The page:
Kaldi; This is my trail name, I wear it with pride but the way I earned it is a bit convoluted to bare with me. I'm a lover of coffee and a bit of a story teller so on many occasions if told the accepted folklore story; Some 1200 years ago in a region that we now call Ethiopia there was a goat herder named Kaldi. Kaldi noticed that when his goats ate the berries from a particular bush they became dancing goats, hyper goats. Kaldi tried the berries himself and he found that they gave him energy, they even helped him stay awake when he was tired. He took those special berries to a local priest that declared them evil and tossed them in the fire. The aroma was so enticing that he waited around to retrieve the left over beans from the coals. Kaldi ground those beans down, put them in water and enjoyed … yes the first cup of coffee (There is a coffee company in the US called Kaldi's Coffee). Now take us forward several months and a small group of us are on our final homeward leg of a multi-day hike and as luck has it, we are hiking with Clyde who was once again in a hurry to get home and he didn't want to take time to boil water and have a meal. We are standing on a beach and while I'm rifling through my food bag, picking out what I was going to have for a snack … there's my ziplock bag of instant coffee … my beautiful coffee with the spoon tucked in the bag just waiting for me. While Clyde was watching me (and trying to get me to move faster) I picked out the spoon with a heaping load of instant coffee, poured it into my mouth and washed it down with a drink from my camel pack (hard coring the coffee). If you would have seen the look on his face … seeing him uncomfortable at this point was awesome. As many times before I once again demonstrated my love for (or addiction of) coffee. Once the connection was made between my folklore story and my need for coffee I became Kaldi.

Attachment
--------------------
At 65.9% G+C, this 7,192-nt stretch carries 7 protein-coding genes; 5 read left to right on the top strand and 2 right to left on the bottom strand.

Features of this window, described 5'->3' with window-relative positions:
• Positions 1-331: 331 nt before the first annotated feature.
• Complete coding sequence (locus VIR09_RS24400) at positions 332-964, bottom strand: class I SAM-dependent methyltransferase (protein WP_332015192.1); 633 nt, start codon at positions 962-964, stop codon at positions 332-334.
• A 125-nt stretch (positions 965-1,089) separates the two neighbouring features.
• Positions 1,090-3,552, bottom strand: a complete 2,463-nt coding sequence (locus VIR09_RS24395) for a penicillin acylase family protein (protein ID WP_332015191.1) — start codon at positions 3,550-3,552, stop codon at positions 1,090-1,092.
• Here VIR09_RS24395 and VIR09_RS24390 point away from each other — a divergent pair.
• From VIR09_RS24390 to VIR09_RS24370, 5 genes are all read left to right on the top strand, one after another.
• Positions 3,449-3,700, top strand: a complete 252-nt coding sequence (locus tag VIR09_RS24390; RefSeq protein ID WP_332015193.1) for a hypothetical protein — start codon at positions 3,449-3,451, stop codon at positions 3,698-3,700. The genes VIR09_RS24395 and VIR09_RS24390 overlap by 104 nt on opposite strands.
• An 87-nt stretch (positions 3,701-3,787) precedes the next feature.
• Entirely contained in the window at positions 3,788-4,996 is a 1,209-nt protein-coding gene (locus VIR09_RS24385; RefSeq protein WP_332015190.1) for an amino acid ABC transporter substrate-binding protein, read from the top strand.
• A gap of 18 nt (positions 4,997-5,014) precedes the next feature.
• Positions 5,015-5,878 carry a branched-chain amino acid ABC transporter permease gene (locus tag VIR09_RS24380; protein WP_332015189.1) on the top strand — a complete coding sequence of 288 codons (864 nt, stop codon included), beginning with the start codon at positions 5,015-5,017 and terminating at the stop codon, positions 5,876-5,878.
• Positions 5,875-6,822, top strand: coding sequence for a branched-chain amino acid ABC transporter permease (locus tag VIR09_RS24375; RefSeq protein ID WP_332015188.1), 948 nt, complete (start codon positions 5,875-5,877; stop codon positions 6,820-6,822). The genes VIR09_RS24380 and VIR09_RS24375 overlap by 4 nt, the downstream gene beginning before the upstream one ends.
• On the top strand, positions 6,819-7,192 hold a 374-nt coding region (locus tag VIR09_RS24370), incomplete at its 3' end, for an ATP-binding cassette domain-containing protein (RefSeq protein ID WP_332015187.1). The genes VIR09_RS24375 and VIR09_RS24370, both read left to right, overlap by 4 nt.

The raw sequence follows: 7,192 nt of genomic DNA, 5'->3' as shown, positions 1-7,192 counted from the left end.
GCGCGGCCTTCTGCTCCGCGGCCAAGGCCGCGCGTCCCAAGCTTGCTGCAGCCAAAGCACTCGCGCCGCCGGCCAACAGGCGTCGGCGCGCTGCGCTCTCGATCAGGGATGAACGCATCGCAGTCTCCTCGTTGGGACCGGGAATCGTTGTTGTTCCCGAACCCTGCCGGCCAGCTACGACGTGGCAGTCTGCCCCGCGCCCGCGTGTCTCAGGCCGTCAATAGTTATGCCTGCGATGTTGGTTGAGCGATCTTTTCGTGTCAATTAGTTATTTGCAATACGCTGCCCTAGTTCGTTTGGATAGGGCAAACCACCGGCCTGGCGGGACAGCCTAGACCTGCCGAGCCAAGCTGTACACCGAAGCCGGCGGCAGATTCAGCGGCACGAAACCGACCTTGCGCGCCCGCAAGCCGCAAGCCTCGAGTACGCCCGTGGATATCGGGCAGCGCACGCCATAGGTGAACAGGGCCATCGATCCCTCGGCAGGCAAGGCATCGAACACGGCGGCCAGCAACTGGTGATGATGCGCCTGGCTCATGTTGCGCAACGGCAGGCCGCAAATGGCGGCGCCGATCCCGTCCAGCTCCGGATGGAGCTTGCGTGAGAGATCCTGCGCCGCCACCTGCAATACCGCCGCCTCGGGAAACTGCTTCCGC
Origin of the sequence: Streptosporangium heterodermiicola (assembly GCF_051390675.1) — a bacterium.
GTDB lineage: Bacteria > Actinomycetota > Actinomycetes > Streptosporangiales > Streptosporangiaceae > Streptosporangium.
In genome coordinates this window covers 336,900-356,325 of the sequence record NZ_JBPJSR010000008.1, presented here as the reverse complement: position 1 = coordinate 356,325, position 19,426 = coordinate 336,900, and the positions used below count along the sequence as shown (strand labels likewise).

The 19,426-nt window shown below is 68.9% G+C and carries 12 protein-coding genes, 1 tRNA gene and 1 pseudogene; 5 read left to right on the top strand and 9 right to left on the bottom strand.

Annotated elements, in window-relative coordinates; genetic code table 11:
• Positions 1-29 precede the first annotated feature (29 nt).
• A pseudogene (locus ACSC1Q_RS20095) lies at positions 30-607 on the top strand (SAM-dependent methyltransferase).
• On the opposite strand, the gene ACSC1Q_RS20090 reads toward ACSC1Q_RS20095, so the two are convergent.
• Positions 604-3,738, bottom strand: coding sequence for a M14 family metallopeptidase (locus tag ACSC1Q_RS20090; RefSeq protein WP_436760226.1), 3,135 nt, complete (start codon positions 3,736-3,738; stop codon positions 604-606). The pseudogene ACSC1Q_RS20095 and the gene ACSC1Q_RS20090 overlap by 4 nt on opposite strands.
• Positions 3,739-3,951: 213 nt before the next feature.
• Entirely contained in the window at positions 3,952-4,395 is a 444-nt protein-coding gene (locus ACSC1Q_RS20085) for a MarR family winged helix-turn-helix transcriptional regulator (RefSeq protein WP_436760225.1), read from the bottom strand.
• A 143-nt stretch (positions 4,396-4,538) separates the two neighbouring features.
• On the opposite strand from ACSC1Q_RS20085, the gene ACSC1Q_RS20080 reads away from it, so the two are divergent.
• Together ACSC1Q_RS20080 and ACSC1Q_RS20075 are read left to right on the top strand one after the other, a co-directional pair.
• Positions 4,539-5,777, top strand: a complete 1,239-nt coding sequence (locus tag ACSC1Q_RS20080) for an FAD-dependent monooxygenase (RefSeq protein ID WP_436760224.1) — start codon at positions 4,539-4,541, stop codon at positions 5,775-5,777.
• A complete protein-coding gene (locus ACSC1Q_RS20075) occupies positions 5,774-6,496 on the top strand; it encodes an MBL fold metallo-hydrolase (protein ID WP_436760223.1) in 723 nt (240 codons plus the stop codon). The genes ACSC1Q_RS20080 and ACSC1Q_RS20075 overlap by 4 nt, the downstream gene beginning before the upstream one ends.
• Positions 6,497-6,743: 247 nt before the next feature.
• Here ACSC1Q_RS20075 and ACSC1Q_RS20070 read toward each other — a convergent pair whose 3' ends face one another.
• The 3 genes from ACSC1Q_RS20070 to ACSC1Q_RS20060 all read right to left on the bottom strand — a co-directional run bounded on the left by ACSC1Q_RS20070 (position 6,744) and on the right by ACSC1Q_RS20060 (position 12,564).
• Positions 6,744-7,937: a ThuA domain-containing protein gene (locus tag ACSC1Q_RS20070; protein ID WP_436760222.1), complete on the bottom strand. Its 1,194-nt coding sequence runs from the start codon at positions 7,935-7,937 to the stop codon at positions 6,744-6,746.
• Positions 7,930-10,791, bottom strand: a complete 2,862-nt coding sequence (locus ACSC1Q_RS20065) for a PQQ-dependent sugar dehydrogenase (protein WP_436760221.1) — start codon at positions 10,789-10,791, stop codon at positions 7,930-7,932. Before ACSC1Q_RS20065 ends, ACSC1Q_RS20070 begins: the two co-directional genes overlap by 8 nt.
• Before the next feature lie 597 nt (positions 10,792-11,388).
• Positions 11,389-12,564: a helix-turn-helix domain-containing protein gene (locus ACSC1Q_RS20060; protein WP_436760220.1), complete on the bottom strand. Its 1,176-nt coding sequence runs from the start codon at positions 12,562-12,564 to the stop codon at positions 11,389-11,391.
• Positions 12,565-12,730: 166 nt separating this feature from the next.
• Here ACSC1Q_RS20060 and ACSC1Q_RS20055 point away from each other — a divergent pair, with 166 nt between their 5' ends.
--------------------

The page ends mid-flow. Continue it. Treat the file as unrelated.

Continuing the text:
The tradition continues, I've been on the trail countless times (with young and old) when discussion erupted assigning a trail name to a someone that doesn't already have one it's both interesting and fun. The discourse is always different identifying (respectively) someone's habits, experiences, talents, behavours or an event that helps define them on the trail, most times someone blurts something out and a Trail Name sticks. It's great discussion material around a campfire, either assigning a new trail name or individuals telling the story on how they earned theirs. If you haven't tried it you should and if we meet on the trail introduce yourself by your Trail Name and if we have time be prepared to explain how it became yours.
Until next time my friend,